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I need to build a large web-application some part of which contains sensetive data and should be secured. I cann't use https entirely due to performance so my suggestion: use http for the unsecure part and https for the secure part. But it seems to be a poor application design to mix http with https from a perspective of maintainability and security. What is the best practices for such a case(some helpful links to articles or books would be very appreciated)?

However, if mixing http/https is acceptable then how can I prevent the next vulnerability: During a http session a man-in-the-middle changes some piece of html that surreptitiously makes a malicious request directly to https page => the https part of the application actually becomes unsecure due to the html part?

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Is a ssl-offloading firewall an option? i.e. f5.com/glossary/ssl-offloading.html Then you can build everything without ssl/https –  rene Mar 1 '11 at 19:48
httpS overhead is relatively minimal these days. CPUs are more than capable of handling it. What kind of overhead are you looking at? –  Marc B Mar 1 '11 at 19:49

3 Answers 3

Enabling SSL (HTTPS) does not mean your application will be secure.

First, design your application to enable secure scenarios. It seems you don't know much about designing secure apps. In short, very basically, you need to accomplish these two things:

  • authentication of the user before providing access to any secured resource (page),
  • authorization of each request to a secured resource.

Note that, typically, for public-facing web apps server-to-client authentication is covered by SSL (HTTPS; providing the server's certificate which the browser can validate) and client-to-server authentication is covered by some sort of username/password combination, OpenID, etc.

Then, start thinking about how to establish encryption (SSL, very roughly speaking). For low-volume sites SSL implementation if your web server of choice is fine. Fow high-volume sites many hardware-accelerated solutions exist on the market.

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This is an owasp a9 violation. –  Rook Mar 1 '11 at 21:30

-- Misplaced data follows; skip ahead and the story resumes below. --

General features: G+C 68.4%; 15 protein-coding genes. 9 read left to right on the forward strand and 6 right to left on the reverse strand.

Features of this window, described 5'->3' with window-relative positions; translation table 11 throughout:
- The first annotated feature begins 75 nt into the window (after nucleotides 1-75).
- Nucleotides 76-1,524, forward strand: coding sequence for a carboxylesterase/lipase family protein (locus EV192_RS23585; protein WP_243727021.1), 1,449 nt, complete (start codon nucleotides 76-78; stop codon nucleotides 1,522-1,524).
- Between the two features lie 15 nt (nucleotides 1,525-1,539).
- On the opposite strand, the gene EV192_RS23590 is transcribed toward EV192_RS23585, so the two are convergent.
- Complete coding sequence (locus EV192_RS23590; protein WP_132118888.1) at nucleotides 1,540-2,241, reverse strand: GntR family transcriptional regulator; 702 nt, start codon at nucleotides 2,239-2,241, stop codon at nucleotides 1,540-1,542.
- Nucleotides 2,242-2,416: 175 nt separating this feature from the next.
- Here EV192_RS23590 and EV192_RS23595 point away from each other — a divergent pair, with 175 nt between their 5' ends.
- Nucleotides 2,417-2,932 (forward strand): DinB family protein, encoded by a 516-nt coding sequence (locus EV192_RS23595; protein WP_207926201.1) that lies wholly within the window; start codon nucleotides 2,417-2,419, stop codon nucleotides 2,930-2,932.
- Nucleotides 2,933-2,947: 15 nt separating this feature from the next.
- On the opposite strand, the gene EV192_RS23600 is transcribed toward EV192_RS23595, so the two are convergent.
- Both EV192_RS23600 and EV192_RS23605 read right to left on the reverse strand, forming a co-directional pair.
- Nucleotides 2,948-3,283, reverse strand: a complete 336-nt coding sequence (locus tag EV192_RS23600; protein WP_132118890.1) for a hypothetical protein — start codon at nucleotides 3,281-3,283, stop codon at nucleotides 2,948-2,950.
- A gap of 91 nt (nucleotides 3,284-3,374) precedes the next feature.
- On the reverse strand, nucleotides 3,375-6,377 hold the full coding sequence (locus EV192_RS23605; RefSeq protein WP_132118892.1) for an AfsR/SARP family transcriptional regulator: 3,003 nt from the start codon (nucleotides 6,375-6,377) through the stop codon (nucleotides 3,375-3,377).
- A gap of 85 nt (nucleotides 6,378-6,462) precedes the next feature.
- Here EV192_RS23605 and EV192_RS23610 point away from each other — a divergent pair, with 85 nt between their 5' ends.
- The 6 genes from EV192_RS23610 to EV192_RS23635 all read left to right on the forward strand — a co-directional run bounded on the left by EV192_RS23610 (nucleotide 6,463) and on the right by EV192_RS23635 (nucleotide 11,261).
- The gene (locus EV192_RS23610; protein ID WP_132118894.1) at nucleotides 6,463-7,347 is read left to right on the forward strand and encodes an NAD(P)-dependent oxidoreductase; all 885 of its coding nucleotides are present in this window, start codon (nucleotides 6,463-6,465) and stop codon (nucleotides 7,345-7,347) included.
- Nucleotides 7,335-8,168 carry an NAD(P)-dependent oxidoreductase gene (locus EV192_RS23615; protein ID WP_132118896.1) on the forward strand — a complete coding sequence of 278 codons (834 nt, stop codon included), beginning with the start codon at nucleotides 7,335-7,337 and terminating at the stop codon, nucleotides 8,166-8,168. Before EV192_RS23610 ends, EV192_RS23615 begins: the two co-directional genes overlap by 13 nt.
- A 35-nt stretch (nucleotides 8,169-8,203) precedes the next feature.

@Rook I think the guy is actually lost, missing the point about basic concepts. So argumeting with OWASP is a little bit too heavy artillery here. –  Ondrej Tucny Mar 1 '11 at 22:20

There is no point in using HTTPS for only passwords. If at any point you transmit a session id that is authenticated or will become authenticated over HTTP then you are in clear violation of OWASP A9-Insufficient Transport Layer Protection. Attack tools like Firesheep can then be used to hijack accounts.

HTTPS is a very light weight protocol, the most expensive part of the protocol is the handshake which is cached for future transactions with that client. To have a mixed HTTPS/HTTP application in a secure manner you will have to have a 2nd domain name. So have your main domain www.domain.com as your authenticated one. Then have a static.domain.com for insecure content. Keep in mind that if you are displaying mixed https/http content on the same page then an attacker can influence the application similar to XSS. HTTP-Only Cookies can be used to prevent the session id from being hijacked. But this is not an ideal solution. If you really care about security you'll use pure HTTPS.

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Thanks. Could you clarify the purpose of using different domains, like www.domain.com and www.static.domain.com? http:domain.com and https:domain.com are already initially different by the same origin policy -> why should I use subdomains? –  Serg Mar 2 '11 at 8:42
@Serg Cookies are issued to a domain. So you can use www.domain.com and only use https on this domain with a cookie. static.* would be http only and not have a session id. –  Rook Mar 2 '11 at 15:20
It's not clear so far. I want to use htp://domain.com and htps://domain.com. To prevent session hijacking I will use secure cookie. What is the advantage to use static.* in my case? –  Serg Mar 2 '11 at 15:57
Furthermore, I want to use additional token for https pages which do write/delete actions. It prevents hijack https pages by man-in-the-middle through http pages. It's like Cross-Forgery in the context of http and https –  Serg Mar 2 '11 at 16:22
@Serg The first message makes sense to me. So long as the http cookie isn't authenticated. The 2nd part of this is totally baffling, i have no idea how this helps. I would advise against rolling your own session/token. You should also read the owasp CSRF prevention cheat sheet. –  Rook Mar 2 '11 at 16:32

If using ASP.NET checkout this question: ASP.NET Security Best Practices. It covers security aspects which are relevant outside of ASP.NET such as XSS which is related to the issue regarding HTML tampering.

Overall, if non-secure pages are not expected to receive a lot of traffic then it is simpler to require HTTPS throughout the web application. This way you can have a simple rule which prevents non-HTTPS pages from being opened.

If however you determine performance to be a true concern, it is possible to have a web application utilizing both protocols. Then however you must evaluate all possible security holes. For example, if cookies are used for authentication on secure pages, those cookies must only be sent via HTTPS.

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Thanks. http/example.com and https/example.com are different domains by the same origin policy -> the access is limited from http to https(prevent techniques are likely Cross-Forgery). I know about secure and http-only cookies. Are there other concerns that I should care about when mixing http/https? –  Serg Mar 2 '11 at 8:52

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